- Lawyers screwing up the Coca-Cola founder on bottling
- Founder strikes back by advertising low bottled prices
- Price stable for 30 years
- They then try to raise price to 6c
- Company discovers that 1-coin pricing boosts sales
- President tries to convince the US Treasury to mint a 7.5c coin (?!?!?)
- Company using alternative strategies to bring the price up like placing empty bottles that some customer has to pay for
- Finally Coca-Cola, company who owns like 80% of vending machines, basically invents a method to reliably deliver change on machines.
Overall, I found it a surprisingly "canonical" story on how startup founders face adversities, how they try to lobby the government, screw up customers, and finally reach a creative solution based on technology that establishes their product!
It was because at the time vending machines couldn't make change, and they wanted to raise the price, but doubling (from 5 to 10 cents) would be too much.
Instead they figured out how to make the vending machine make change.
edit: found an article  that answers my question.
Shows you how much power the Coca-Cola company had at the time, that they would even consider trying to make this happen.
Then, if you need to raise prices to $0.08 each, you can raise the price of a roll to $1.60, or keep it at $1.50 and replace one of the regular tokens with a non-redeemable collectors' token. And you definitely wouldn't have to follow up with a request for an $0.0833333 coin, or a $0.0925 coin, or any other completely useless fractional denomination.
Now think about freemium mobile games. The games that price their in-game purchases in a separate currency make more money than those that price their micropurchases in the user's native currency. People are less apt to make impulse purchases with real money. But if the only thing this stupid token is good for is one bottle of Coke, why not redeem it now?
What if you sold the tokens for $0.08 each, and you sold the rolls at a discount of 6% off, at $1.50 for 20. Maybe you sold a box of 20 rolls for $24. You just made distributing Coke tokens into a profitable business, and broke the tie to the nickel.
Does that sound familiar in any way?
I can't even imagine the thought process that might have led to believing that would ever work, at any step in the process.
I am merely describing one thing of the many, many possible things that would have been less colossally stupid, even though it still may be inferior to just dropping the outdated requirement that one coke equals one coin, and it can't be a dime (because that's too much) or a penny (because that's not enough).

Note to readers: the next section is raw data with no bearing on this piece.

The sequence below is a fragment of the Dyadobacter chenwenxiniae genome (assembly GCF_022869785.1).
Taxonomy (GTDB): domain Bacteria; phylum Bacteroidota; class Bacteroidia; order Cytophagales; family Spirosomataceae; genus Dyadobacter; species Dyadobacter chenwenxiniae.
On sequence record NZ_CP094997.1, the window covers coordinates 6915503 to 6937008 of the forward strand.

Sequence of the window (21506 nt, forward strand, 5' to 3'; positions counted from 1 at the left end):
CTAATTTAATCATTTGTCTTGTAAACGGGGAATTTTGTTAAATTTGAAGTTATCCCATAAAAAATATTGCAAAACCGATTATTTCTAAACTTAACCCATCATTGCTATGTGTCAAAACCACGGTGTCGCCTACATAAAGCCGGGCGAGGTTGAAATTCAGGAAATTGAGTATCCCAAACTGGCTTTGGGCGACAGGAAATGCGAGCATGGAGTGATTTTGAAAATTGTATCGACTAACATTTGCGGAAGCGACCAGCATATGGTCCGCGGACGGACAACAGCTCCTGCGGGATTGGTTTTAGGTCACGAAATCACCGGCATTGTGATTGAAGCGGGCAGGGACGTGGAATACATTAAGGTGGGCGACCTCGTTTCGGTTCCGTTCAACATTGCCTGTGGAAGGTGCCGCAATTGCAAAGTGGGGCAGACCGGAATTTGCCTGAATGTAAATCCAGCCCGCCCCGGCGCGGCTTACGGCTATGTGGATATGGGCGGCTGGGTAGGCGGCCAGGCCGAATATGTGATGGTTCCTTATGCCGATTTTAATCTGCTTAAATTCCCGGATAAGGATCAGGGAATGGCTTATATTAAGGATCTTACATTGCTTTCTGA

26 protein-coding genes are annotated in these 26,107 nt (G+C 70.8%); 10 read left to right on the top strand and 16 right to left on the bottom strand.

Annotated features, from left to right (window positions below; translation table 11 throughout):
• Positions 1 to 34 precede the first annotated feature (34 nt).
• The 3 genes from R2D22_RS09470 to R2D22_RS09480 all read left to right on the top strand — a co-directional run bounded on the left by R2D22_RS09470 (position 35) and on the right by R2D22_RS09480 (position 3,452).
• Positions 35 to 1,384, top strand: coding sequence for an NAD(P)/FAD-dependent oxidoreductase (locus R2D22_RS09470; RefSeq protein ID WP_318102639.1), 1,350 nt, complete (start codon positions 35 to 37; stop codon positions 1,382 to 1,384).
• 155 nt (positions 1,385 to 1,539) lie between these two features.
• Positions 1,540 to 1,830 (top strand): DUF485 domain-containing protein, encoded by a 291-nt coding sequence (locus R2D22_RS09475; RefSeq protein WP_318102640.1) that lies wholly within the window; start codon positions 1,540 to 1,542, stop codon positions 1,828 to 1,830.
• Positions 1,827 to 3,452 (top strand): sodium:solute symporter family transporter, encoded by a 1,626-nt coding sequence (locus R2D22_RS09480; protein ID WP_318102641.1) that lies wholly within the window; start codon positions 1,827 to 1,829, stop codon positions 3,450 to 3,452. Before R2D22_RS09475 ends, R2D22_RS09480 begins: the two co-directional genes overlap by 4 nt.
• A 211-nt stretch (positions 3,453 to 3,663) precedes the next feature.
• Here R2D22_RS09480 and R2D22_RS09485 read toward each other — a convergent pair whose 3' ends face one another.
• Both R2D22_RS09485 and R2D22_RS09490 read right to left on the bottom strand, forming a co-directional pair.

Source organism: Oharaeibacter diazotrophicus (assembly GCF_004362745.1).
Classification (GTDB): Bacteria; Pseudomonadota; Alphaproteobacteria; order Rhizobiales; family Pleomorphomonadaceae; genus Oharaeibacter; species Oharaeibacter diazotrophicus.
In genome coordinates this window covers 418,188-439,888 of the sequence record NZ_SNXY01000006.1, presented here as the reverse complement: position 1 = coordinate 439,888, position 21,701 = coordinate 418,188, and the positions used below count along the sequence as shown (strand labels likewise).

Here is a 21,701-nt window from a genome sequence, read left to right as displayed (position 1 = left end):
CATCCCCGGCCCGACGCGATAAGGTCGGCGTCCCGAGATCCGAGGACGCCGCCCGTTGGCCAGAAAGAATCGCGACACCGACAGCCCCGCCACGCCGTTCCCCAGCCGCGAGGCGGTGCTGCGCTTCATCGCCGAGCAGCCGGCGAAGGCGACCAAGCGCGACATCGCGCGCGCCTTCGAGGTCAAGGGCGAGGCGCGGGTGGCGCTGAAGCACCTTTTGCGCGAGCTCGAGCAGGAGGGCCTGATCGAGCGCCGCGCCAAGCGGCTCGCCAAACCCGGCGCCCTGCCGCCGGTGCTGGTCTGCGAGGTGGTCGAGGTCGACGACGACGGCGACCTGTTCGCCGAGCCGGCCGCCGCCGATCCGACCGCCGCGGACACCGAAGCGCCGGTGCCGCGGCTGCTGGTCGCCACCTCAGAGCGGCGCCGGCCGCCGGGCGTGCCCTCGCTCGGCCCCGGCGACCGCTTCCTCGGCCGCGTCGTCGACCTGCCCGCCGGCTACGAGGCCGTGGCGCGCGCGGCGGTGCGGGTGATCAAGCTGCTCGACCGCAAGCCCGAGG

If you knew you liked Cokes, you might buy tokens in advance, instead of on impulse, and pass them around as near-cash equivalents. Though I must admit that if I only bought one thing with real cash from a vending machine, it would still be a more frequent occurrence than buying virtual nothings in a freemium game, so it was just a bit insincere. If I had to use tokens, I'd probably never get any Cokes.
[they] briefly implemented a strategy where
one in every nine vending machine bottles
was empty ... this effectively raised the
price to 5.625 cents.
(This might be illegal, since, it's a lot like gambling, but both versions should be equally illegal.)
So they asked the U.S. Treasury to issue a 7.5-cent coin."
That is an absurd strategy.
They'd have to randomize them. But then you might get several blanks in a row. But you could still count the total number of blanks in a particular machine like counting cards at blackjack and buy only when opportune. So you'd need to randomize them nationally. But then you'll get machines that are entirely empty and dispense only blanks on any given load!
Even so, I agree that it's an impressively awful idea. A lot of customers would have been kids who only had one nickel.
Recall that old-fashioned vending machines typically did not have the see-though, glass front panel.
The Coca-Cola Company sought ways to increase their prices, even approaching the U.S. Treasury Department in 1953 to ask that they mint a 7.5 cent coin. The Treasury was unsympathetic. In another attempt, The Coca-Cola Company briefly implemented a strategy where one in every nine vending machine bottles was empty. The empty bottle was called an "official blank". This meant that, while most nickels inserted in a vending machine would yield cold drinks, one in eight patrons would have to insert two nickels in order to get a bottle. This effectively raised the price to 5.625 cents. Coca-Cola never implemented this strategy on a national scale.